Zahra is working in a non-individualistic working environment where everybody is treated equally and fairly. The focus is on growth and excellence. But in general, this is not the case. As long as the patriarchal mindset remains, we will not have more women taking computer science majors and subsequently entering the technology industry.

In a society like ours where patriarchy is deep rooted, there needs to be a continual discussion on the role of women in technology and on making workplaces more inclusive space for women.

For young girls, Zahra believes they should “stop being too critical of themselves. Girls, like their male counterparts, can achieve anything they want. Girls can code if their true passion is coding.”

This article was originally published here and has been reproduced with permission.


8 things from India that Pakistan must ban right now (for realz)

The high road is for suckers. Know what’s the best way to deal with conflict? Retaliation!

First India banned our actors, then our drama serials; what’s next? We need to show them who’s boss.

Read more: Indian film association bans Pakistani talent from working in India

This means that anything remotely Indian must go. Let’s start with these eight:

1) Abs, especially Ranveer Singh’s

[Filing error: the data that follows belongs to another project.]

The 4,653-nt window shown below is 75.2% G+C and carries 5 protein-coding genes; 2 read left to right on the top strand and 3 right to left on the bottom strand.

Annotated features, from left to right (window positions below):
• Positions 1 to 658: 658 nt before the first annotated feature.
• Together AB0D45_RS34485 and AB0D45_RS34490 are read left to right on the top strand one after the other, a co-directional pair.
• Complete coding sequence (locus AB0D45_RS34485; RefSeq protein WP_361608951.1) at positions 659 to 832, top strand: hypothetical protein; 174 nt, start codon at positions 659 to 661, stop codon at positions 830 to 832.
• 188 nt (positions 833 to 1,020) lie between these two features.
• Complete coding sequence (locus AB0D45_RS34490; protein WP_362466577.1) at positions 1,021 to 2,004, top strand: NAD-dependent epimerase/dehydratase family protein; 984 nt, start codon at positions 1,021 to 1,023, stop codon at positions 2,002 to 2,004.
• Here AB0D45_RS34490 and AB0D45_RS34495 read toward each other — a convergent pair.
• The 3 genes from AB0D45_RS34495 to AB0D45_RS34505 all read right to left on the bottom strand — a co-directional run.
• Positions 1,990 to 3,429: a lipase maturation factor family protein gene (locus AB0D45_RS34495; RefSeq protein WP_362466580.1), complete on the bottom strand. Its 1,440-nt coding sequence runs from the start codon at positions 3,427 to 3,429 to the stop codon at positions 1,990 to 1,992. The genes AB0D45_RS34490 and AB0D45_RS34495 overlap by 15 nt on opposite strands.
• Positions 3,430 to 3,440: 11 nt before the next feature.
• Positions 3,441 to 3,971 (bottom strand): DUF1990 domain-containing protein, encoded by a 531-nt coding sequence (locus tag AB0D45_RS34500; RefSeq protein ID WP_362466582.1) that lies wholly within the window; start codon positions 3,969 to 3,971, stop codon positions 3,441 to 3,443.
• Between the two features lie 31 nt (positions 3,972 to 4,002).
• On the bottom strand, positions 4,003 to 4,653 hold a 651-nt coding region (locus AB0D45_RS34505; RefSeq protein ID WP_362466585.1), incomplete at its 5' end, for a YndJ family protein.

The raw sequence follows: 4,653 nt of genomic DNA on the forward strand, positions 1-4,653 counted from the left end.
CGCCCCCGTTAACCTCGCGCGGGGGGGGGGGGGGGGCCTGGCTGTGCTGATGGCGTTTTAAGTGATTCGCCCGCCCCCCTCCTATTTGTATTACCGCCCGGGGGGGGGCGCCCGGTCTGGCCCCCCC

We can’t tell you how many Pakistani women have been disarmed by Ranveer Singh’s abs.

Or how many people have been immobilised by Katrina Kaif’s bod.

Surely this is a ploy to weaken us. Ban abs!

Abs are decidedly Indian. Ban them.
Abs are decidedly Indian. Ban them.

2) Vin Diesel

He was adorably fast and furious before he signed on to star in xXx: Return of Xander Cage with Deepika Padukone.

But now, with all that steamy cosying up, he’s got Deepika cooties for sure. And Deepika is Indian, after all.

We declare Vin to be Indian by association.

So what if he’s got a bod to die for? No more Vin! No more Vin!

Why Deepika, Vin? WHY?
Why Deepika, Vin? WHY?

FYI: The jury’s still out on Dwayne Johnson.

We can smell what The Rock is cooking... and it smells like Bollywood
We can smell what The Rock is cooking… and it smells like Bollywood

3) Coldplay

The band had no problem appropriating Indian culture and offering bit partsto Sonam Kapoor.